Posted on Leave a comment

Finally and Australian Electronic Access Control Standard confirmed

Standards Australia has finalised the adoption of the IEC 60839-11-1:2013 & 60839-11-2: 2014 series for Alarm and electronic security systems and it will be known as:


AS/NZS IEC 60839.11.1:2019 Part 11.1: Electronic access control systems –
System and components


AS/NZS IEC 60839.11.2:2019 Part 11.2: Electronic access control systems –
Application Guidelines


The International Electrotechnical Commission is an international standards
organization that prepares and publishes international standards for all electrical,
electronic, and related technologies; of which EL-031/TC79/WG11 activity
participates in.


To promote international uniformity, the Australian/New Zealand standard is
transparent to the International Electrotechnical Commission (IEC) 60839-11-1:2013
& 60839-11-2:2014.


Standards are voluntary documents that set out specifications, procedures and
guidelines that aim to ensure products, services, and systems are safe, consistent,
and reliable.

The Australia/New Zealand standard was approved by the joint technical committee
EL-031/TC79 on the 12th of November 2019 and published 20 December 2019.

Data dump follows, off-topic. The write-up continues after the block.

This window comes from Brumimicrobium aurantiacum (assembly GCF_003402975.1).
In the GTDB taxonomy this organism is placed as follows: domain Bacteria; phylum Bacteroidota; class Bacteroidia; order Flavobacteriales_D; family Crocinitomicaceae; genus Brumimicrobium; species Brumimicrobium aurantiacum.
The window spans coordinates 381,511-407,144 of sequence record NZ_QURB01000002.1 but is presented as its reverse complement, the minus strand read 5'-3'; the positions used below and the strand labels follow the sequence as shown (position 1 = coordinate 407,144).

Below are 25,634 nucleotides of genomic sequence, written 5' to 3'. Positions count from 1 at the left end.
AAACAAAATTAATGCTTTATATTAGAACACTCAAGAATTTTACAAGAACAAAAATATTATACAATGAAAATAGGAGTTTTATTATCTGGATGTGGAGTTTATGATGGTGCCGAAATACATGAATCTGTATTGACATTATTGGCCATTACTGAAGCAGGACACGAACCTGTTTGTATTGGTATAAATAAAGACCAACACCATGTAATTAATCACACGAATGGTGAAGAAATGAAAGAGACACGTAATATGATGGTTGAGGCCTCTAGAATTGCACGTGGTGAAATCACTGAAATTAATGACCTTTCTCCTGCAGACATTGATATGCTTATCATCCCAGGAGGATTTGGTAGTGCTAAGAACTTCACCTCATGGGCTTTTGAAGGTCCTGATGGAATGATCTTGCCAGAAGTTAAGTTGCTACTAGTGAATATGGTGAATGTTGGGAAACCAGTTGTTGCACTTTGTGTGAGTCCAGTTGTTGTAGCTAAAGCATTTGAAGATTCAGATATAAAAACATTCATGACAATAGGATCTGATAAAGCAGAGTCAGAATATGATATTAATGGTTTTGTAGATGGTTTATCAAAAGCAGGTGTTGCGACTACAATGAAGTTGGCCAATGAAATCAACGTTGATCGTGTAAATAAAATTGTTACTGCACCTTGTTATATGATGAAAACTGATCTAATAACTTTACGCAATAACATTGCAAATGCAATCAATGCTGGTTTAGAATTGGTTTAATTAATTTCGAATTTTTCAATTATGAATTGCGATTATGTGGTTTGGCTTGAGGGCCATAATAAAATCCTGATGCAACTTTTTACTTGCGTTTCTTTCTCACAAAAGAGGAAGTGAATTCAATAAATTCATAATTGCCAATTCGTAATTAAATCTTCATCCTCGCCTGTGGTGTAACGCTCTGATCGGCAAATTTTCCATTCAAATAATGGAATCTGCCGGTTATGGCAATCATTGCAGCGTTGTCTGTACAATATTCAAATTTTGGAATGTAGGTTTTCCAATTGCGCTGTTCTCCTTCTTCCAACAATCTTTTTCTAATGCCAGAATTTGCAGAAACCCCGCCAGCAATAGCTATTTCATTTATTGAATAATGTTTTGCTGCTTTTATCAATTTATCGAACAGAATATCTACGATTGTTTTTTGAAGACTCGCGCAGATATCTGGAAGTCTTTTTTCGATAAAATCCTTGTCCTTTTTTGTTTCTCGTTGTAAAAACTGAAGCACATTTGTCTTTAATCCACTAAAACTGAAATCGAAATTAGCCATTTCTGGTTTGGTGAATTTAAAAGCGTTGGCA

The EL-031/TC79 aim and goal is to boost confidence in our Australian
manufacturers by ensuring the products are safe, reliable and fit-for-purpose, to
enhance innovation by creating a launch pad for new ideas that reflect the latest
technology and innovations.

To give Australian manufacturers a competitive advantage here and abroad; by
complying with international standards consumers know the product is safe and
reliable. This competitive edge is valuable to manufacturers to reduce their barriers to
international trade. Standards reduce red tape by offering an alternative to other
regulations, but still providing a safe and reliable product that can help businesses
grow by assisting with risk mitigation and compliance.


Australian EL-031/TC79/WG 11 continue to work with and collaborate with the IEC
on new standards including OSDP and Internet Connectivity that may also be
adopted by AS/NZS standards in the future.


AS/NZS IEC 60839 11.1:2019, describes the general requirements and
functionalities of electronic access control systems (EACS) for use in security
applications.


An electronic access control system consists of one or more components that when
interconnected meet the functionality criteria stated in this standard.
This standard defines different security grades and the functionalities of the access
control system associated with each of these grades. It includes also the minimum
environmental and EMC compliance criteria as applicable for components of the
electronic access control system in every grade.
When a part of an electronic access control system forms a part of an alarm system
that part shall also fulfil the relevant requirements of the applicable IEC standards.
Functions additional to the mandatory functions specified in this standard may be


included in the electronic access control system providing they do not prevent the